Close to seven months after rendering its decision in Teva Canada Ltd v Pfizer Canada Inc., 2012 SCC 60, the Supreme Court of Canada varied its decision on Tuesday, June 4, 2013, to remove all references to the Sildenafil patent being "invalid" or "void". Instead the Court decided to affirm Teva's allegation of invalidity of the Viagra™ patent pursuant to the Patented Medicines (Notice of Compliance) Regulations ("PM(NOC) Regulations"). The distinction between whether an allegation of invalidity is justified under the Patent Act versus a declaration of invalidity pursuant to the PM(NOC) Regulations, while subtle, is material.
Last November, the Supreme Court declared Pfizer's patent on Sildenafil (the active ingredient in Viagra™) invalid for insufficient disclosure contrary to section 27(3) of the Patent Act despite the proceedings having been brought under the PM(NOC) Regulations. In voiding the patent, there has been some debate as to whether the Court "accidentally" granted a remedy that exceeded its jurisdiction.
By way of background, proceedings commenced under the PM(NOC) Regulations are distinct from patent infringement actions. At their core, these applications consist of disputes between a generic and innovator drug manufacturer about whether the Health Minister may issue market approval to sell a generic version of an approved patented drug. The PM(NOC) Regulations do not contemplate proceeding by way of action nor do they provide for a final determination of issues of validity or infringement of a patent. Rather, proceedings under the PM(NOC) Regulations are applications of judicial review and are intended to be summary in nature. A declaration of invalidity of a patent under the PM(NOC) Regulations only speaks to whether a generic's allegation of invalidity is justified within the application. It does not void the patent for the purposes of the Patent Act. The Federal Court has repeatedly affirmed that parties continue to enjoy the ability to litigate patent issues in actions, independent of proceedings under the PM(NOC) Regulations.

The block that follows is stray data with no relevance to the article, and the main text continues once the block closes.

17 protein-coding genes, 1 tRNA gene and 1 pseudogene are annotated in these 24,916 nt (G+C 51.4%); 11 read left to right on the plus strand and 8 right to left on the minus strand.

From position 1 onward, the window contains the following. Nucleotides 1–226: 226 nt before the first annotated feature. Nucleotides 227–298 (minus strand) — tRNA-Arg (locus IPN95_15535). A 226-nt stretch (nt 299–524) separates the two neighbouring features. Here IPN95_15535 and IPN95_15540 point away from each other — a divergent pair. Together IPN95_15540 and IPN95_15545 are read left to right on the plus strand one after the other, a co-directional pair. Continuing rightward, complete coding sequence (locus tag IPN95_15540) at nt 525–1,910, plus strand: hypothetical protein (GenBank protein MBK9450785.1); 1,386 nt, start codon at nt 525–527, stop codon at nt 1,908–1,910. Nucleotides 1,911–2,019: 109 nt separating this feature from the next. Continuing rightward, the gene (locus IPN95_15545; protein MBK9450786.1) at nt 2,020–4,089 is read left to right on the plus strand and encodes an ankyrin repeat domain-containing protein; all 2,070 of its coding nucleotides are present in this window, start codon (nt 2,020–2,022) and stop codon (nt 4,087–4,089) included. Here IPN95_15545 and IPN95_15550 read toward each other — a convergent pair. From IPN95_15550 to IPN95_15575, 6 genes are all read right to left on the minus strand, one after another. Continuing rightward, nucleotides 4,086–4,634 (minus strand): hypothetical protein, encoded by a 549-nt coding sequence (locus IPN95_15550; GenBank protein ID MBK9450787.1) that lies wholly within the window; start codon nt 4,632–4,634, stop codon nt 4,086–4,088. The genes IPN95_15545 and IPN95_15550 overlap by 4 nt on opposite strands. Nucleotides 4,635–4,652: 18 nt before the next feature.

In the days following the decision, Pfizer brought a motion for re-hearing, to vary the Supreme Court's decision. Pfizer alleged that the underlying proceeding was an application under the PM(NOC) Regulations where, as mentioned, the Court could only determine whether allegations of invalidity and non-infringement by Teva were justified. Pfizer argued that the Supreme Court did not have jurisdiction to "invalidate" or "void" the Viagra™ Patent. Instead, the Court's order under the PM(NOC) Regulations should have simply set aside the prohibition by the Minister of Health to issue market approval to Teva for the sale of their own version of Sildenafil.
Thankfully, the Court varied its decision restoring some order to the Canadian patent and regulatory regime. As of last Tuesday, Pfizer's patent for Sildenafil is no longer invalid nor void as it relates to these original proceedings. However, since the November decision by the Supreme Court, the Federal Court has declared the Sildenafil patent invalid in an impeachment action brought by Apotex pursuant to the Patent Act (see Apotex Inc v Pfizer Ireland Pharmaceuticals, 2012 FC 1339 – decision appealed).
Had the Court declined to amend its judgment, future motions under these PM(NOC) Regulations would have provided a short cut for generic manufacturers to invalidate patents. Nevertheless, in light of the confusion of the Court in these proceedings, some patentees, as a precautionary measure, may decide to seek a declaration of validity for their patents in order to safeguard their inventions.